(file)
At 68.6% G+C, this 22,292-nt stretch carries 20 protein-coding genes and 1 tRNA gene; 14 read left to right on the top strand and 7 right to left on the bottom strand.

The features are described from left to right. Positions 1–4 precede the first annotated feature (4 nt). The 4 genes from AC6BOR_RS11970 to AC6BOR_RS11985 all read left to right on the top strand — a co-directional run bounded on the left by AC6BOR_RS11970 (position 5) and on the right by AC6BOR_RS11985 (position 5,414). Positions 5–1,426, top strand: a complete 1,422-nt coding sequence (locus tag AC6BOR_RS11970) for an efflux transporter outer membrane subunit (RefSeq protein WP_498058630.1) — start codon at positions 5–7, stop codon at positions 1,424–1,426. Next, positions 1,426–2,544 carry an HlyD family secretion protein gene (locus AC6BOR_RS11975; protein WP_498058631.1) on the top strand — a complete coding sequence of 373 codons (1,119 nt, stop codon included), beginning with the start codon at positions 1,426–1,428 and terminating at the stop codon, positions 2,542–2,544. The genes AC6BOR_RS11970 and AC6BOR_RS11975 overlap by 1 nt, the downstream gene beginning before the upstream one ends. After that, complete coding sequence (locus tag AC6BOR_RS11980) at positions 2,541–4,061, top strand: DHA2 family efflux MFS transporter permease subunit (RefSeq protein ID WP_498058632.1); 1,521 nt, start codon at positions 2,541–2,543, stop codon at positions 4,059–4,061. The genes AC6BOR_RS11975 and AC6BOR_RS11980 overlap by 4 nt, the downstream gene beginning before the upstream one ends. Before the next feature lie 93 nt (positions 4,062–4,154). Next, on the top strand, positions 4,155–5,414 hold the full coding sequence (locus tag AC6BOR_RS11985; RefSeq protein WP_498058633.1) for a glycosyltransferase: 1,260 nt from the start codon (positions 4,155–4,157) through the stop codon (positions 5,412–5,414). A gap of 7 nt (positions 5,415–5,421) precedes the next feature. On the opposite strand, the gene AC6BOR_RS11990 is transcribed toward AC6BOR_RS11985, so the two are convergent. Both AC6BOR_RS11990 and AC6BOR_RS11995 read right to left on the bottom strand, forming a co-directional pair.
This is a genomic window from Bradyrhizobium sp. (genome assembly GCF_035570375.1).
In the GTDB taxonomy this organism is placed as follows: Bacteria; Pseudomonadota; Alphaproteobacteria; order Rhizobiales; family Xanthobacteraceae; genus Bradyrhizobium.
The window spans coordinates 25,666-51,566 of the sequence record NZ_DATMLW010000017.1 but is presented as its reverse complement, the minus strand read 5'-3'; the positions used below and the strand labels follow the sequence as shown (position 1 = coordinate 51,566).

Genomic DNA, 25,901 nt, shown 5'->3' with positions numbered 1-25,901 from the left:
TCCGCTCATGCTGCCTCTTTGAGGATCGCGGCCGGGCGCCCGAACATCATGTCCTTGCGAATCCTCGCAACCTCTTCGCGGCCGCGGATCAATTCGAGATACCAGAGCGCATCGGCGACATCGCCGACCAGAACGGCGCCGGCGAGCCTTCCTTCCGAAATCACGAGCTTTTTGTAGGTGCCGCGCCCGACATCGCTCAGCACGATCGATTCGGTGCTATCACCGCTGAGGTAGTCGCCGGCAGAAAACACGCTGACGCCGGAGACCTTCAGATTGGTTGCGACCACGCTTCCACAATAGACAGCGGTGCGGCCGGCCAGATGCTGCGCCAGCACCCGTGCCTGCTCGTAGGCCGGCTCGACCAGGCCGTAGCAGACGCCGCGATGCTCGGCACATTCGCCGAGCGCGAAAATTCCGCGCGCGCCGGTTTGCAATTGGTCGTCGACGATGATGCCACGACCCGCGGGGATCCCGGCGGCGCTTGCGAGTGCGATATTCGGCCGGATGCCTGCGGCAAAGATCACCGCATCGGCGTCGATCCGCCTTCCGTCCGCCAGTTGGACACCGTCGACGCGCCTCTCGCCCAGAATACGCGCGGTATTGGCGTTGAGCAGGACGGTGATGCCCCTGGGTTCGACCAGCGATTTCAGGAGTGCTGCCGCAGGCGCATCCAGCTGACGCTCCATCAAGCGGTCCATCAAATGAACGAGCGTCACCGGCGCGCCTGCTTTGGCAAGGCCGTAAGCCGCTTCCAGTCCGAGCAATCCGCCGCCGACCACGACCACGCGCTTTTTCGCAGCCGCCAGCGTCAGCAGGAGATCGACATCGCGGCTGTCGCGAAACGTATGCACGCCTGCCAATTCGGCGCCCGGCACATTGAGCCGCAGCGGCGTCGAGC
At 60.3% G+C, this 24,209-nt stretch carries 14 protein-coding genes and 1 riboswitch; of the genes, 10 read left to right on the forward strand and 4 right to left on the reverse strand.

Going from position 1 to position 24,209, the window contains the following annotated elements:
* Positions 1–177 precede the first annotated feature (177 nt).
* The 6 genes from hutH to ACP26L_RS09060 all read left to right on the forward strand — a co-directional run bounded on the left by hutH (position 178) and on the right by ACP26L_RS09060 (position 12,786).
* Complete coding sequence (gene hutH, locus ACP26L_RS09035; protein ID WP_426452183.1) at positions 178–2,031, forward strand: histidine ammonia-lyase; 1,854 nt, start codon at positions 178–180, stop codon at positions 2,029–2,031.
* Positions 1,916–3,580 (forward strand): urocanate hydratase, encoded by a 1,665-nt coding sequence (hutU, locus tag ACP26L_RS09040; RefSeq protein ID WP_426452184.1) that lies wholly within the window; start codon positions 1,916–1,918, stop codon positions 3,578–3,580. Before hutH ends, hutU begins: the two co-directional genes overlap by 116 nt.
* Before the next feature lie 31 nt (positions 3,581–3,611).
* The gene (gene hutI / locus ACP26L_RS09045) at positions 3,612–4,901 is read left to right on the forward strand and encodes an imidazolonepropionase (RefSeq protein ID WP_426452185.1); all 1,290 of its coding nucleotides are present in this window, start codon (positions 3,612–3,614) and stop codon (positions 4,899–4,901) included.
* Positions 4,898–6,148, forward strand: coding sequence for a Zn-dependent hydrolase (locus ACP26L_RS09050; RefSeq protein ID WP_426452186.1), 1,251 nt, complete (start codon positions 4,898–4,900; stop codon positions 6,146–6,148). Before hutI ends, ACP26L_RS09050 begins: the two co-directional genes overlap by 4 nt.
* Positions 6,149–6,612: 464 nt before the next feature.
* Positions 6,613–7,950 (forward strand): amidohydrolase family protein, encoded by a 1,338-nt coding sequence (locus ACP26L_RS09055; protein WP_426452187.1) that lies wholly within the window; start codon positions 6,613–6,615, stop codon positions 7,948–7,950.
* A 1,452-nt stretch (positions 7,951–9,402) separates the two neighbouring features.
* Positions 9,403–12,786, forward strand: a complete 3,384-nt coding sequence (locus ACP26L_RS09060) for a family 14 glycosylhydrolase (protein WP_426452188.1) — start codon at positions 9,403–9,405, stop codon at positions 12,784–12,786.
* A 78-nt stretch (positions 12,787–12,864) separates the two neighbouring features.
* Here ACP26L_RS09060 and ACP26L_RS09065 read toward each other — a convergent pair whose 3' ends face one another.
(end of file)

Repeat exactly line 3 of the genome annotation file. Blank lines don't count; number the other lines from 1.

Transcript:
This is a genomic window from Bradyrhizobium sp. (genome assembly GCF_035570375.1).